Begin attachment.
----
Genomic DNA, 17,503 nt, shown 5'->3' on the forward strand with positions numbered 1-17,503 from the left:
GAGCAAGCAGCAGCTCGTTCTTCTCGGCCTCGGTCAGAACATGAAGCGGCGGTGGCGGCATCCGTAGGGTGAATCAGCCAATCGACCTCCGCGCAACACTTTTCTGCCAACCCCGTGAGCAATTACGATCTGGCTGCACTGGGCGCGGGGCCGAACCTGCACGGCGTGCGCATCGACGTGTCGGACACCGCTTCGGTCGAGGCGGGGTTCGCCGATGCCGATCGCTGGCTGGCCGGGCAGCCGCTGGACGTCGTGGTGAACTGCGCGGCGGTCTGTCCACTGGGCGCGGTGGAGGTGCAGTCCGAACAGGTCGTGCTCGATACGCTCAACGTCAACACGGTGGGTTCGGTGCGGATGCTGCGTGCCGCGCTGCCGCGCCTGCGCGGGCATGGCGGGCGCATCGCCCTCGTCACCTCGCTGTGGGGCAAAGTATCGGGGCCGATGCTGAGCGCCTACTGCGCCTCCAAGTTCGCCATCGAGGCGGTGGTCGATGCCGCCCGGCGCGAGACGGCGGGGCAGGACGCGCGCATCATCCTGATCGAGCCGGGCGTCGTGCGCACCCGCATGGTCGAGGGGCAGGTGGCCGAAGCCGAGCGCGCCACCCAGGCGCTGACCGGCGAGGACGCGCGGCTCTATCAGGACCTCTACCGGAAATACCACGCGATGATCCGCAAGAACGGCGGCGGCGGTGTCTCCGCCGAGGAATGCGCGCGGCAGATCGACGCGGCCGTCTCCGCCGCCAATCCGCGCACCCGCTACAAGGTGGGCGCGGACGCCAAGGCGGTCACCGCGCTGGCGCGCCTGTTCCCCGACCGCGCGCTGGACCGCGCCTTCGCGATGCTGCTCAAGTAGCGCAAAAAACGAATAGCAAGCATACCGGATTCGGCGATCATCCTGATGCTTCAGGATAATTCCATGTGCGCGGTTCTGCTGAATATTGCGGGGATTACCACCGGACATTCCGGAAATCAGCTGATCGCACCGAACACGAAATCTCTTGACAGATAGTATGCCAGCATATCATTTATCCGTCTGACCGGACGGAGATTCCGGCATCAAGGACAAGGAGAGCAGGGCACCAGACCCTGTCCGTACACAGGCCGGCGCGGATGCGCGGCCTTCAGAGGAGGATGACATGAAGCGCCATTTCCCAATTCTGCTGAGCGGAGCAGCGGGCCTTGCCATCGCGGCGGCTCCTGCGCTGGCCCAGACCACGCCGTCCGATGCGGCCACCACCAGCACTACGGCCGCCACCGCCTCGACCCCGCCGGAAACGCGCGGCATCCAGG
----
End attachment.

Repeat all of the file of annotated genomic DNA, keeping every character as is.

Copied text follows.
Genomic DNA, 17,503 nt, shown 5'->3' on the forward strand with positions numbered 1-17,503 from the left:
GAGCAAGCAGCAGCTCGTTCTTCTCGGCCTCGGTCAGAACATGAAGCGGCGGTGGCGGCATCCGTAGGGTGAATCAGCCAATCGACCTCCGCGCAACACTTTTCTGCCAACCCCGTGAGCAATTACGATCTGGCTGCACTGGGCGCGGGGCCGAACCTGCACGGCGTGCGCATCGACGTGTCGGACACCGCTTCGGTCGAGGCGGGGTTCGCCGATGCCGATCGCTGGCTGGCCGGGCAGCCGCTGGACGTCGTGGTGAACTGCGCGGCGGTCTGTCCACTGGGCGCGGTGGAGGTGCAGTCCGAACAGGTCGTGCTCGATACGCTCAACGTCAACACGGTGGGTTCGGTGCGGATGCTGCGTGCCGCGCTGCCGCGCCTGCGCGGGCATGGCGGGCGCATCGCCCTCGTCACCTCGCTGTGGGGCAAAGTATCGGGGCCGATGCTGAGCGCCTACTGCGCCTCCAAGTTCGCCATCGAGGCGGTGGTCGATGCCGCCCGGCGCGAGACGGCGGGGCAGGACGCGCGCATCATCCTGATCGAGCCGGGCGTCGTGCGCACCCGCATGGTCGAGGGGCAGGTGGCCGAAGCCGAGCGCGCCACCCAGGCGCTGACCGGCGAGGACGCGCGGCTCTATCAGGACCTCTACCGGAAATACCACGCGATGATCCGCAAGAACGGCGGCGGCGGTGTCTCCGCCGAGGAATGCGCGCGGCAGATCGACGCGGCCGTCTCCGCCGCCAATCCGCGCACCCGCTACAAGGTGGGCGCGGACGCCAAGGCGGTCACCGCGCTGGCGCGCCTGTTCCCCGACCGCGCGCTGGACCGCGCCTTCGCGATGCTGCTCAAGTAGCGCAAAAAACGAATAGCAAGCATACCGGATTCGGCGATCATCCTGATGCTTCAGGATAATTCCATGTGCGCGGTTCTGCTGAATATTGCGGGGATTACCACCGGACATTCCGGAAATCAGCTGATCGCACCGAACACGAAATCTCTTGACAGATAGTATGCCAGCATATCATTTATCCGTCTGACCGGACGGAGATTCCGGCATCAAGGACAAGGAGAGCAGGGCACCAGACCCTGTCCGTACACAGGCCGGCGCGGATGCGCGGCCTTCAGAGGAGGATGACATGAAGCGCCATTTCCCAATTCTGCTGAGCGGAGCAGCGGGCCTTGCCATCGCGGCGGCTCCTGCGCTGGCCCAGACCACGCCGTCCGATGCGGCCACCACCAGCACTACGGCCGCCACCGCCTCGACCCCGCCGGAAACGCGCGGCATCCAGG